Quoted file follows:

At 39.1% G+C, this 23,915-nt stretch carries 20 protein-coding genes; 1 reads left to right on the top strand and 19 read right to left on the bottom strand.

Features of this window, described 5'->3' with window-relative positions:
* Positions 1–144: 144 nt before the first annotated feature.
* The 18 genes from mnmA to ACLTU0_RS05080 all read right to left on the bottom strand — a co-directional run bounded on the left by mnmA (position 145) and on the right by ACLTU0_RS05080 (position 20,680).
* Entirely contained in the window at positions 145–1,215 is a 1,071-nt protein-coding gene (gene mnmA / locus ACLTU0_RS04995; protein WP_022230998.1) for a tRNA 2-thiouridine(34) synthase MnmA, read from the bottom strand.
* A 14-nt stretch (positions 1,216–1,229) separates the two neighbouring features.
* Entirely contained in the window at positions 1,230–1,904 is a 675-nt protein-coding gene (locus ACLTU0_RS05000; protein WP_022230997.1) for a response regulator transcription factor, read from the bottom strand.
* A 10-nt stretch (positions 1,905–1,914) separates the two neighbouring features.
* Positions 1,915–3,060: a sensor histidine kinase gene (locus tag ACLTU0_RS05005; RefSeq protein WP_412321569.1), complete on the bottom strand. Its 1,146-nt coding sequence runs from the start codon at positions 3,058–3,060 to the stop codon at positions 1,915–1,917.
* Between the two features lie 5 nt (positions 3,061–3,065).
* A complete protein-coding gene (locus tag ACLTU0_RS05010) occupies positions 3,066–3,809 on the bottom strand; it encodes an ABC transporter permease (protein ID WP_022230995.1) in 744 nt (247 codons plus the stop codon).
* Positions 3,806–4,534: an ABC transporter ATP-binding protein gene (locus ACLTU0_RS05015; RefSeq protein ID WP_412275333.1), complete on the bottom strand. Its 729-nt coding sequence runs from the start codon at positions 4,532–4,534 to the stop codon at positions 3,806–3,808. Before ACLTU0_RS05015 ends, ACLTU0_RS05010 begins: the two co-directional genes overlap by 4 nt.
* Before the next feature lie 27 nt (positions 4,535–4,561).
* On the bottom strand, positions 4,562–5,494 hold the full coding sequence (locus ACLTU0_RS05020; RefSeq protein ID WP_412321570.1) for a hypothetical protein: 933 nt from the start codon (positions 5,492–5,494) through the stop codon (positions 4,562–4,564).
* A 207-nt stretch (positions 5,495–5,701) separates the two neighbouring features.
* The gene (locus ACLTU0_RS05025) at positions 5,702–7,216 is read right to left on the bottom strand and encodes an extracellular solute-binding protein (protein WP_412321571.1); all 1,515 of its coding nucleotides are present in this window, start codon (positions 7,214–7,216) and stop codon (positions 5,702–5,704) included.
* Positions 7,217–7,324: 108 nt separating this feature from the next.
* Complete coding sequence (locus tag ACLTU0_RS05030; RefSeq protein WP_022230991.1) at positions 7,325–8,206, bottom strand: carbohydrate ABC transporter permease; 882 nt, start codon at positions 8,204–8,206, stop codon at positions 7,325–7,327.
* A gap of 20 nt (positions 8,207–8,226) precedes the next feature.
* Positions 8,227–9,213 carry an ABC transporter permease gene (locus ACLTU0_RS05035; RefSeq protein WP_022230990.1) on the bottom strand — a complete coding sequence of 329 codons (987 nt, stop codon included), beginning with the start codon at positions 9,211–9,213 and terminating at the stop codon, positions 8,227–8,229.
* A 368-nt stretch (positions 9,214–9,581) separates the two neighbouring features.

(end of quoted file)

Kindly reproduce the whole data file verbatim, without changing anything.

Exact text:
At 39.1% G+C, this 23,915-nt stretch carries 20 protein-coding genes; 1 reads left to right on the top strand and 19 read right to left on the bottom strand.

Features of this window, described 5'->3' with window-relative positions:
* Positions 1–144: 144 nt before the first annotated feature.
* The 18 genes from mnmA to ACLTU0_RS05080 all read right to left on the bottom strand — a co-directional run bounded on the left by mnmA (position 145) and on the right by ACLTU0_RS05080 (position 20,680).
* Entirely contained in the window at positions 145–1,215 is a 1,071-nt protein-coding gene (gene mnmA / locus ACLTU0_RS04995; protein WP_022230998.1) for a tRNA 2-thiouridine(34) synthase MnmA, read from the bottom strand.
* A 14-nt stretch (positions 1,216–1,229) separates the two neighbouring features.
* Entirely contained in the window at positions 1,230–1,904 is a 675-nt protein-coding gene (locus ACLTU0_RS05000; protein WP_022230997.1) for a response regulator transcription factor, read from the bottom strand.
* A 10-nt stretch (positions 1,905–1,914) separates the two neighbouring features.
* Positions 1,915–3,060: a sensor histidine kinase gene (locus tag ACLTU0_RS05005; RefSeq protein WP_412321569.1), complete on the bottom strand. Its 1,146-nt coding sequence runs from the start codon at positions 3,058–3,060 to the stop codon at positions 1,915–1,917.
* Between the two features lie 5 nt (positions 3,061–3,065).
* A complete protein-coding gene (locus tag ACLTU0_RS05010) occupies positions 3,066–3,809 on the bottom strand; it encodes an ABC transporter permease (protein ID WP_022230995.1) in 744 nt (247 codons plus the stop codon).
* Positions 3,806–4,534: an ABC transporter ATP-binding protein gene (locus ACLTU0_RS05015; RefSeq protein ID WP_412275333.1), complete on the bottom strand. Its 729-nt coding sequence runs from the start codon at positions 4,532–4,534 to the stop codon at positions 3,806–3,808. Before ACLTU0_RS05015 ends, ACLTU0_RS05010 begins: the two co-directional genes overlap by 4 nt.
* Before the next feature lie 27 nt (positions 4,535–4,561).
* On the bottom strand, positions 4,562–5,494 hold the full coding sequence (locus ACLTU0_RS05020; RefSeq protein ID WP_412321570.1) for a hypothetical protein: 933 nt from the start codon (positions 5,492–5,494) through the stop codon (positions 4,562–4,564).
* A 207-nt stretch (positions 5,495–5,701) separates the two neighbouring features.
* The gene (locus ACLTU0_RS05025) at positions 5,702–7,216 is read right to left on the bottom strand and encodes an extracellular solute-binding protein (protein WP_412321571.1); all 1,515 of its coding nucleotides are present in this window, start codon (positions 7,214–7,216) and stop codon (positions 5,702–5,704) included.
* Positions 7,217–7,324: 108 nt separating this feature from the next.
* Complete coding sequence (locus tag ACLTU0_RS05030; RefSeq protein WP_022230991.1) at positions 7,325–8,206, bottom strand: carbohydrate ABC transporter permease; 882 nt, start codon at positions 8,204–8,206, stop codon at positions 7,325–7,327.
* A gap of 20 nt (positions 8,207–8,226) precedes the next feature.
* Positions 8,227–9,213 carry an ABC transporter permease gene (locus ACLTU0_RS05035; RefSeq protein WP_022230990.1) on the bottom strand — a complete coding sequence of 329 codons (987 nt, stop codon included), beginning with the start codon at positions 9,211–9,213 and terminating at the stop codon, positions 8,227–8,229.
* A 368-nt stretch (positions 9,214–9,581) separates the two neighbouring features.